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The biggest mistake people make when they do their taxes

Posted by attorney Glen Ashman

H&R Block is not a tax place (nor is the guy in the Statute of Liberty clown suit)

Prepared by the Law Office of Glen E. Ashman 2791 Main Street East Point GA 30344

Every year millions of Americans make a big mistake. They go to H&R Block, Jackson Hewitt, Liberty and Tax King to do their taxes. Think about how ludicrous this is. Would you trust your taxes to a place that dresses up someone like the Statute of Liberty or a clown in a king suit and dances on the corner holding a poster? Or, would you trust your taxes to a part time worker for tax season who has taken just a brief training course?

H&R Block hires people who have a mere 81 hour training course. According to their website, a high school dropout can get a job with them ("No, you're not required to have a college degree. Graduation from high school or an equivalent degree is required in Delaware, Maryland, New Jersey, Ohio and Texas" Additionally, the big tax chains will try to rip you off with things like rapid refund loans where you will pay interest rates a Mafia loan shark would be embarassed to charge. A regular accountant can get you a pretty fast refund with a normal efile without one of the junk loan products. Look at this link on Clark Howard's site about HR Block's ripoff "deal": . When you read the numbers, you'll want to look elsewhere.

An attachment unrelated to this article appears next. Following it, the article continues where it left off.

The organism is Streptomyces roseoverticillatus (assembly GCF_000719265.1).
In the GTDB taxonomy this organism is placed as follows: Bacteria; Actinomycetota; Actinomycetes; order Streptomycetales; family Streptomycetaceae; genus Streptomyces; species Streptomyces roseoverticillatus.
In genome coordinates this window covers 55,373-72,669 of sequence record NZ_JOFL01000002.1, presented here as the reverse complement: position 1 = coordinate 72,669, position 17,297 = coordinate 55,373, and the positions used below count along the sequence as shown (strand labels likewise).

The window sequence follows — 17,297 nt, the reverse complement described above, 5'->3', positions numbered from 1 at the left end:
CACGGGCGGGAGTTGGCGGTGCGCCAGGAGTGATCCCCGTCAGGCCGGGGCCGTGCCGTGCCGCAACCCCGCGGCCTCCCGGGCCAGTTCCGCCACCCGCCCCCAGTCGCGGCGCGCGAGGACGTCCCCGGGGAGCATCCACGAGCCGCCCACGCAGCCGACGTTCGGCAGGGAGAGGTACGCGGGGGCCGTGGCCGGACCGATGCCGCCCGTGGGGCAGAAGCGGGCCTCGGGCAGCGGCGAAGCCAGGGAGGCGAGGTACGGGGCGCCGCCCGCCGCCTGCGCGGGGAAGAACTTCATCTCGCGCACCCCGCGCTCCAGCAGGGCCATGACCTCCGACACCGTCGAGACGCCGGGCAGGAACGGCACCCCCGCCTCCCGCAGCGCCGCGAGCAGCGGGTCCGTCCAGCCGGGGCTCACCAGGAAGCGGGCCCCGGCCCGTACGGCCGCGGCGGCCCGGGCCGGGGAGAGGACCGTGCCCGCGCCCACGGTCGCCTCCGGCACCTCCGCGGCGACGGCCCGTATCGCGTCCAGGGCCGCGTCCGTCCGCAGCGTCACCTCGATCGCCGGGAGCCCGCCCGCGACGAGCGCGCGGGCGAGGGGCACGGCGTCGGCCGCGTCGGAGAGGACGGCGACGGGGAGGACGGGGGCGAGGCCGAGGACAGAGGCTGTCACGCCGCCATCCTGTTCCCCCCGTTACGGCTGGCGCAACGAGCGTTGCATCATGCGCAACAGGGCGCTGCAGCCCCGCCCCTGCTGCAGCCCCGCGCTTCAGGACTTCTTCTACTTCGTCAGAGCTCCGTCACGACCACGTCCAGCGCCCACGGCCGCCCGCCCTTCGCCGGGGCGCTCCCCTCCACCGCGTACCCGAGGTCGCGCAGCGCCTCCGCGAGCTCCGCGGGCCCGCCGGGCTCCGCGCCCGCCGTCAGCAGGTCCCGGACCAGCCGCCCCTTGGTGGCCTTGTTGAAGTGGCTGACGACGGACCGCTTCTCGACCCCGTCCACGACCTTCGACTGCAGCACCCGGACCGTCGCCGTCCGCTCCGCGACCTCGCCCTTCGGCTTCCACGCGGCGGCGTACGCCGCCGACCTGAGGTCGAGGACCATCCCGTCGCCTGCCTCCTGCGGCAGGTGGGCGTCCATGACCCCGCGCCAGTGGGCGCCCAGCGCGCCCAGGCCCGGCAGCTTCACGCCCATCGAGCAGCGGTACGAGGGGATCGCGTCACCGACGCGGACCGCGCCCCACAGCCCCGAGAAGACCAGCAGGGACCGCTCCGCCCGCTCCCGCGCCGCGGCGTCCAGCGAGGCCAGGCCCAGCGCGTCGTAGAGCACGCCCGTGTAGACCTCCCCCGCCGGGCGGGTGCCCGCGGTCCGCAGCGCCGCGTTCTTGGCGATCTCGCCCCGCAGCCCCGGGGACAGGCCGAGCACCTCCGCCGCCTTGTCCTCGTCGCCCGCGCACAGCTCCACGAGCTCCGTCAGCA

Most people have fairly simple tax returns and actually can do them without help. These days, the easiest route for them is to either spend a few dollars at the store and buy a tax program or simply go online and use the online version (Tax Act is fine and very inexpensive. Turbotax and HR Block at Home also work). There are free versions that many people can use, and generally the low-end paid versions work for most people too. The easy way to find a tax program is to go to the IRS website,,id=118986,00.html?portlet=106 (or just go to and look for the free file link) and you'll see a link where most people can do their federal return for free. There are links to free and paid tax programs, and even some links for state tax programs.

If you do need help, you do not want a dancer in a clown suit. Nor do you want a high school dropout. In those cases look for a real accountant, preferably a CPA or enrolled agent. Experience counts, and so does the licensing. The main people who need help are people with complex life situations: self-employment, high income, investment income, real estate matters, divorce, pensions, etc. Even there, some of the tax programs do well, but a person may save money by using a real accountant in terms of maximizing credits and deductions.

But stay away from HR Block and the clown people. That's like going to a high school dropout to treat a serious illness. They might figure it out, but they really lack the training and experience you need.

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